Tomorrow is the thirtieth birthday of USA Today. The country’s second most widely read newspaper is celebrating by presenting a bold new face to the world, in print and across all digital platforms. This is the first time the paper has been significantly redesigned in its three decades of existence, and commentators are divided. Some view it as a desperate move to escape an inevitable spiral toward a Kodak-like fate, while others welcome a new shake-up by the American newspaper industry’s original change artist.
In September 1982 when, under founder Al Neuharth, USA Today first dropped into airports, hotel rooms and round-cornered newspaper boxes across the country, it took the industry by surprise with its catchy headlines, vivid images and splashy graphics. Its articles were short, written in a “folksy” voice, and did not jump from page to page, meaning that readers on the go could consume them in one bite, without fumbling through unwieldy pages. Observed from a 30-year distance, the young publication that was labeled “McPaper” by its detractors, fuzzily resembles a print precursor to the current rulers of the digital era.
Partially thanks to its strategy of targeting travelers by placing up to 1 million free copies each day in their paths, USA Today was still young when it “came of age,” as John K. Harman explains for Editor & Publisher. In its teens, it soared to the position of best-read newspaper, with a daily circulation of 5 million, irking the blue chip competitors whose readers it lured away and who were forced, eventually, to take a leaf or two from its book (sound familiar?). Under the leadership of brothers Tom and John Curley, Gannett’s expensive experiment began turning a profit.
In its twenties, however, the former groundbreaker lost its cutting edge, paying too little attention to digital opportunities, and slipping behind The Wall Street Journal in print circulation. As such, it has been hit hard by the industry’s present turmoil. Although its circulation is still the nation’s second highest, at 1.7 million, it relies heavily on its print advertising revenue, according to J.P. Morgan Chase analyst Alexia S. Quadrani, which sunk by a higher-than-anticipated 8.1 percent in the second quarter of this year. “A revamp is going to be welcome because I think you do need to do something to reinvigorate that brand,” The New York Times quoted her as saying.
Under the leadership of President and Publisher Larry Kramer, who took over in May, USA Today is now shifting its image from newspaper to multi-platform news organization. “This has to be an orchestra,” Kramer, reportedly said. “It can’t be a single instrument anymore.” To complete this transformation, USA Today is now borrowing tactics from old rivals whose world it once shook, as well new ones whose digital success its “McPaper” foreshadowed.
Perhaps taking its cue from The Wall Street Journal, the new USA Today will be:
- Giving its print journalists video equipment, and expecting them to use it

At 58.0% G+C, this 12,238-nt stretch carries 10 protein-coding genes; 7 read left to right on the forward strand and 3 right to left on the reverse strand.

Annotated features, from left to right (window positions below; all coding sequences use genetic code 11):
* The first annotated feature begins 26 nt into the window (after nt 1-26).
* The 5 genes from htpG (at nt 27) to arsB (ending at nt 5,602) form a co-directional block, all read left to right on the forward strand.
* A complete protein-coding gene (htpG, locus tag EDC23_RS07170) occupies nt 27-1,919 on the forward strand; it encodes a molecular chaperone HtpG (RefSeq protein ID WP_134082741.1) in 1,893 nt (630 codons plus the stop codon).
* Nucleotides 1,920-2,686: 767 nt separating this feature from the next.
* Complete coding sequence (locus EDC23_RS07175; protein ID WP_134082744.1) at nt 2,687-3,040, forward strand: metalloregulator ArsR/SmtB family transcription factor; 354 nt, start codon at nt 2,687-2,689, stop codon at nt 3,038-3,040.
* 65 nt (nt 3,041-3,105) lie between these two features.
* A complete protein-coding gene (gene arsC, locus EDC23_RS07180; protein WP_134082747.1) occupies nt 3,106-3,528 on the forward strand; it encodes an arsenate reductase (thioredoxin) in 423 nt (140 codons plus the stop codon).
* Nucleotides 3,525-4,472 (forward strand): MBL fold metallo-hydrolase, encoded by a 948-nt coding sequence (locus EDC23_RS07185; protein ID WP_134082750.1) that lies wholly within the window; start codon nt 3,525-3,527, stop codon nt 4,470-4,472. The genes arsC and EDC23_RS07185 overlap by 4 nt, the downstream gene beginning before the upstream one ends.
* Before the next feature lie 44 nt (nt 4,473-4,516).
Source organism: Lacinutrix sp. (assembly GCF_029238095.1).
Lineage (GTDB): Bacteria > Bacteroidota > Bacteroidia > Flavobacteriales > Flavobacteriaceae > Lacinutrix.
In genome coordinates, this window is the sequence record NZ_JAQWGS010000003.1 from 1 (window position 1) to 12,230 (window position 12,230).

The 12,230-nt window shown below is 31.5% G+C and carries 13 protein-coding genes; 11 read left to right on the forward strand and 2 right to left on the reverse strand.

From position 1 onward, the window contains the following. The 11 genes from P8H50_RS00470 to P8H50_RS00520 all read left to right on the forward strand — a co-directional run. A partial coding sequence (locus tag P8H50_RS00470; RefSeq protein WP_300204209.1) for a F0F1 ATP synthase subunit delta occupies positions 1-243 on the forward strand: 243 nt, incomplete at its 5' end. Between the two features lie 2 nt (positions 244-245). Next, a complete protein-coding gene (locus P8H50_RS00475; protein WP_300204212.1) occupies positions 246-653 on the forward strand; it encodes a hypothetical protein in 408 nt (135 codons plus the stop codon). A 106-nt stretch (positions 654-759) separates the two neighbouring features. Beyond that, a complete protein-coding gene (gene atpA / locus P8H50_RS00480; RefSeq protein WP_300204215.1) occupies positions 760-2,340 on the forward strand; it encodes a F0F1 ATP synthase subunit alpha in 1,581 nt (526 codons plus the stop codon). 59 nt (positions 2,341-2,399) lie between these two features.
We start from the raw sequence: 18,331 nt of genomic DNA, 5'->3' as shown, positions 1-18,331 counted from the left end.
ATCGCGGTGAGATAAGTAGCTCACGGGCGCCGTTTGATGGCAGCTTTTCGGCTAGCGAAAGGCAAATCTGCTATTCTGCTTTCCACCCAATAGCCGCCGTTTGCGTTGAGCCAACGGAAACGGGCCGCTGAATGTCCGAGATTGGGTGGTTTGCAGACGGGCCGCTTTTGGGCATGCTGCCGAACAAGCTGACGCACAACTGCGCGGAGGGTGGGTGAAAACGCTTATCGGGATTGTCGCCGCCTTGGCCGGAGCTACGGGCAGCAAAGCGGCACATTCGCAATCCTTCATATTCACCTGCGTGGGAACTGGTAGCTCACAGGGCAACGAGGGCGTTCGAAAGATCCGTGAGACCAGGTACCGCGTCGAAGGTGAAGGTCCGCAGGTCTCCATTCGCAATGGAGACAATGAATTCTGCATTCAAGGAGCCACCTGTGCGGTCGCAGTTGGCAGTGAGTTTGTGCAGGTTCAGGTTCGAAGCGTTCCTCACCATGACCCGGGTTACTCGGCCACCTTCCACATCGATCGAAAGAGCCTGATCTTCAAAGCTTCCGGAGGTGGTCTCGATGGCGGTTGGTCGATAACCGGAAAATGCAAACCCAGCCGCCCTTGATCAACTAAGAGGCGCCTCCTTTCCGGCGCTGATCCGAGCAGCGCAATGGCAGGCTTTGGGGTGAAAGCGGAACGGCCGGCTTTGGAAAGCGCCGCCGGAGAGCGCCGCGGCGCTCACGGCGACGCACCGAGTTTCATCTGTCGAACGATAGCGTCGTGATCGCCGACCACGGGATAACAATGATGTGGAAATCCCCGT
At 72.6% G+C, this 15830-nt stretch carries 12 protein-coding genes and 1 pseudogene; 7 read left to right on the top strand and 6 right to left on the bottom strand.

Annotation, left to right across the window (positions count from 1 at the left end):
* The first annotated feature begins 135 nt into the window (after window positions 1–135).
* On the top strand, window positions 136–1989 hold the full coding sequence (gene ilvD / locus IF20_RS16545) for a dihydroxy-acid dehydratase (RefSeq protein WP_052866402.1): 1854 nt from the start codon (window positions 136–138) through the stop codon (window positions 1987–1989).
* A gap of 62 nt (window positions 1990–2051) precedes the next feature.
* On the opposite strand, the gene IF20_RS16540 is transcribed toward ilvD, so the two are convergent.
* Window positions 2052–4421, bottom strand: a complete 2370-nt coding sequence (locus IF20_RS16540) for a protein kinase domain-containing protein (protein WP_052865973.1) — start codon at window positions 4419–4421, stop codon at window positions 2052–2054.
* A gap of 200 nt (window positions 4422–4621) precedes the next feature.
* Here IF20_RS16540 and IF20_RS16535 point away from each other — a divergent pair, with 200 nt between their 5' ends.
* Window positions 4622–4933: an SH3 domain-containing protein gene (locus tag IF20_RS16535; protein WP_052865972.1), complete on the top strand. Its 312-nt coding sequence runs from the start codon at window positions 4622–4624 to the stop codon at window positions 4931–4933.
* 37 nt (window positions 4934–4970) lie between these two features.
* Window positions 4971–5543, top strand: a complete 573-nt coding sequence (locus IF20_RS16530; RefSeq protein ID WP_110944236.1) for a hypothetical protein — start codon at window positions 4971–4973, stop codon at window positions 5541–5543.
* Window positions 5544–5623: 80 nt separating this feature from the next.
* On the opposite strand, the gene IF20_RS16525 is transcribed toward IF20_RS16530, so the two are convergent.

- Increasing the amount of live video coverage on all of the new digital platforms that it will be unrolling (as seen on WSJ Live)
Following in the footsteps of Digital First Media, USA Today’s parent company Gannett is consolidating the coverage produced by the 5,000 journalists at its 82 newspapers and 23 television stations across the country. “The great thing about Gannett right now is the leveraging of assets that used to be housed in silos,” said CEO Gracia C. Martore. “That’s how I think you survive and thrive in a digital era.” This will entail:
- Creating a single national news desk that will include staff from both print and television
- Consolidating investigative reporting at the national level, with regional papers printing shared investigative stories with sidebars explaining their local impact
- Encouraging journalists from across the network to collaborate on breaking news coverage, as they did during the Aurora shootings and the London Olympic Games
USA Today may also be examining the strategies of those digital success stories whose formula [irresistible headline + bold image + less text] it pioneered. It is launching a new website tomorrow, as well as new apps for tablet, mobile and Facebook. On these platforms and in print, it is:
- Increasing its emphasis on infographics and photographs
- Improving upon its famous weather map and state page, and expanding coverage of tech and travel
- Printing nearly 50 percent more colour pages than before (24 on average each day as opposed to 13), and doing so in better quality
- Engaging more directly with its readers by printing their comments from Facebook and Twitter on its overhauled “Your Say” opinion page
Finally, USA Today has launched a “bouncy” new logo, featuring a large dot that doubles as a ballot box and a golf course, and that promises to be as “dynamic as news itself." Whether the reimagined news organization will be as resilient as its logo is still up in the air.